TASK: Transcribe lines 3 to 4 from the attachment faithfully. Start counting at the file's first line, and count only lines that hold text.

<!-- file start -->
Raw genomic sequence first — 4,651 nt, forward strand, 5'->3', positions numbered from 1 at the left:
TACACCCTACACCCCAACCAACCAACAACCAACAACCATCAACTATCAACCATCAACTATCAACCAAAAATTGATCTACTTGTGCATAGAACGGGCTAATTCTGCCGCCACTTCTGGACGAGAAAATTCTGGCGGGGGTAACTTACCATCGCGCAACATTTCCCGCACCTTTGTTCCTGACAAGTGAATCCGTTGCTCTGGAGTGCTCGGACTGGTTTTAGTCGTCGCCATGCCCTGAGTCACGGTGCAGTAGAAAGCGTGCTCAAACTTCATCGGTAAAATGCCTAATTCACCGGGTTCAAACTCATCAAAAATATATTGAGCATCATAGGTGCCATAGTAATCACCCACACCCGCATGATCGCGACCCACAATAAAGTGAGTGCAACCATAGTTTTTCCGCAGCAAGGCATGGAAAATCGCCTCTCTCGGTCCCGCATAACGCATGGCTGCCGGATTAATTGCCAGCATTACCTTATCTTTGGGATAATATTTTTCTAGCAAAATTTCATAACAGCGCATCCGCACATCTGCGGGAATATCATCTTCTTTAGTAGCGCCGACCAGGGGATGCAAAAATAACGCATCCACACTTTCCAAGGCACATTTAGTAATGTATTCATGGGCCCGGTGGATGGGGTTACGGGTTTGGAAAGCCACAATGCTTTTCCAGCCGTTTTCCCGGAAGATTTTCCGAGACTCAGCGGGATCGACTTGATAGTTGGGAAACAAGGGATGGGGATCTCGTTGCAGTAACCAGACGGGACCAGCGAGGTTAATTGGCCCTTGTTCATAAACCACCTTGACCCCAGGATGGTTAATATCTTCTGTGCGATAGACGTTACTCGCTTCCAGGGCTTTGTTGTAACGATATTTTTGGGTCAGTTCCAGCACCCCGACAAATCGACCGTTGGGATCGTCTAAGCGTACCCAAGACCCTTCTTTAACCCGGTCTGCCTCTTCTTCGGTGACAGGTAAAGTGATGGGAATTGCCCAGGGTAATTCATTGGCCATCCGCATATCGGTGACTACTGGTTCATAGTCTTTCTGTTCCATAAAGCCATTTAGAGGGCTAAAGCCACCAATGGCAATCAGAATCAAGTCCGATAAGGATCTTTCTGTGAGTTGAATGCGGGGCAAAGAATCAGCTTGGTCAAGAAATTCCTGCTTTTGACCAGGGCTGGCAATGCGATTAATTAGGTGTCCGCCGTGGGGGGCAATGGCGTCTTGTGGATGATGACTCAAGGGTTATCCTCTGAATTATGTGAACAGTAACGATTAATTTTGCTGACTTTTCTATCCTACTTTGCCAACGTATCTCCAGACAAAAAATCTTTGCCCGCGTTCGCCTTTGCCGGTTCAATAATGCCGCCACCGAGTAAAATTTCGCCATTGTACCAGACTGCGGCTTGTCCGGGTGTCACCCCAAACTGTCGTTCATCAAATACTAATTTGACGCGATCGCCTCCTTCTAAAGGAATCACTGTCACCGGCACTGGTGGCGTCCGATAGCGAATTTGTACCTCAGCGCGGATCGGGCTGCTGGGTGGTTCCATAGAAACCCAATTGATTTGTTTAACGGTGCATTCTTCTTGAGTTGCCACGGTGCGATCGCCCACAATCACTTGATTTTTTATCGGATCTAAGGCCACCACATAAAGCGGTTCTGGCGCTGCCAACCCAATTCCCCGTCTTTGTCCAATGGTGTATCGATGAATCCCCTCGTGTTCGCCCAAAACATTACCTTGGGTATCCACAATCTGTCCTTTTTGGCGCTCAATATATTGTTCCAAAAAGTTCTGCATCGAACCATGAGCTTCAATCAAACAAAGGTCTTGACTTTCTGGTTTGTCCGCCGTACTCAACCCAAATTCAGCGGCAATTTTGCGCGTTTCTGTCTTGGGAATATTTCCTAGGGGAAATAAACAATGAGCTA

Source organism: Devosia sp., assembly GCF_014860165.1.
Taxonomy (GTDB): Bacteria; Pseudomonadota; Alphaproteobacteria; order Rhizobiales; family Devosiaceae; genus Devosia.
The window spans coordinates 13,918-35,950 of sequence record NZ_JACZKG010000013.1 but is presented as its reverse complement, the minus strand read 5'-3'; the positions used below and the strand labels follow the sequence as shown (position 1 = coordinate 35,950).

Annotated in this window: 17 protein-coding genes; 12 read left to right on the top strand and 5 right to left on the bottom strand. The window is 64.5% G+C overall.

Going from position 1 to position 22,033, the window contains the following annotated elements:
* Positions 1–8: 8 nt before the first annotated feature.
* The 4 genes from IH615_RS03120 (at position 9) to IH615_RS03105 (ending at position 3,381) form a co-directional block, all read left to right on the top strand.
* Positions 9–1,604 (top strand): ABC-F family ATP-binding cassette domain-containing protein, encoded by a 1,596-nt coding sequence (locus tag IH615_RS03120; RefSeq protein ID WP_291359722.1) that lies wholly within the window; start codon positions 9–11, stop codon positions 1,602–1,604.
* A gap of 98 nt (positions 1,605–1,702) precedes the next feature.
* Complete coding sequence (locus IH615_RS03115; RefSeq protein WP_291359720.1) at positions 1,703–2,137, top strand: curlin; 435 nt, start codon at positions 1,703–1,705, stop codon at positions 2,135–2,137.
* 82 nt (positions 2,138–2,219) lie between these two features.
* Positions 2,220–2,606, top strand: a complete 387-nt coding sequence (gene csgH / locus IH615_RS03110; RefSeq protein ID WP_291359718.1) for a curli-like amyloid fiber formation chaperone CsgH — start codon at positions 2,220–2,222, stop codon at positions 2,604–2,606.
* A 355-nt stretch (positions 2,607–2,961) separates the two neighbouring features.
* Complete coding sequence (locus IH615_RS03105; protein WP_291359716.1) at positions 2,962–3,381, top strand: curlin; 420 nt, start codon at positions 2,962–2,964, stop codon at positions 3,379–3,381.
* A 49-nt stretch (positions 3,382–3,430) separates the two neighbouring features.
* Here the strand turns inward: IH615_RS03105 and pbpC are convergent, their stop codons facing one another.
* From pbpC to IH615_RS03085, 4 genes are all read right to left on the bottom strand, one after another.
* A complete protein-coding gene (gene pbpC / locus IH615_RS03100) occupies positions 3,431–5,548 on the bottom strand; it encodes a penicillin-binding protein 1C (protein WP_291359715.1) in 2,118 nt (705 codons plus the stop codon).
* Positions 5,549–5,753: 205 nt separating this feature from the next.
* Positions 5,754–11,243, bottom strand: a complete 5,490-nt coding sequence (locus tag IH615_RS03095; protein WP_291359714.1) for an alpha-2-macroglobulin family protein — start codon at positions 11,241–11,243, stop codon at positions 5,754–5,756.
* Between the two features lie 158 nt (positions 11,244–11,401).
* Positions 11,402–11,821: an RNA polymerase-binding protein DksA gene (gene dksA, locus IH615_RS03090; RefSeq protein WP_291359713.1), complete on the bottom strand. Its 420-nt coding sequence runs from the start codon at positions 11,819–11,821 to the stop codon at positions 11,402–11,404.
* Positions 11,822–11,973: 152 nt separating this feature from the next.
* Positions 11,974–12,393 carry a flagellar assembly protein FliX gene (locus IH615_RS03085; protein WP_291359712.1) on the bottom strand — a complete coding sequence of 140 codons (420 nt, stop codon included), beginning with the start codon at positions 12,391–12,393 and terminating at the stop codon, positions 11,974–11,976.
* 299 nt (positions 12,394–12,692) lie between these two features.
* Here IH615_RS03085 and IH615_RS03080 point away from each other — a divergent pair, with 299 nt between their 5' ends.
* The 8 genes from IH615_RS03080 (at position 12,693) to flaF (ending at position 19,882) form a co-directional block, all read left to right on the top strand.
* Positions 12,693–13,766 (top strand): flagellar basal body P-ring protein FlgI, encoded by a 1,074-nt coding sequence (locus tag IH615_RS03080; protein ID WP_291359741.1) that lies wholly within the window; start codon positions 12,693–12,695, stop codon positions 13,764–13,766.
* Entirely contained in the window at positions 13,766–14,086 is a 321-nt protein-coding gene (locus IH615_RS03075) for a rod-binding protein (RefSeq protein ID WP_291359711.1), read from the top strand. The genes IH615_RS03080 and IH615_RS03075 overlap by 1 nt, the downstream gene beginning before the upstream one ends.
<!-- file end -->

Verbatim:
Source organism: Devosia sp., assembly GCF_014860165.1.
Taxonomy (GTDB): Bacteria; Pseudomonadota; Alphaproteobacteria; order Rhizobiales; family Devosiaceae; genus Devosia.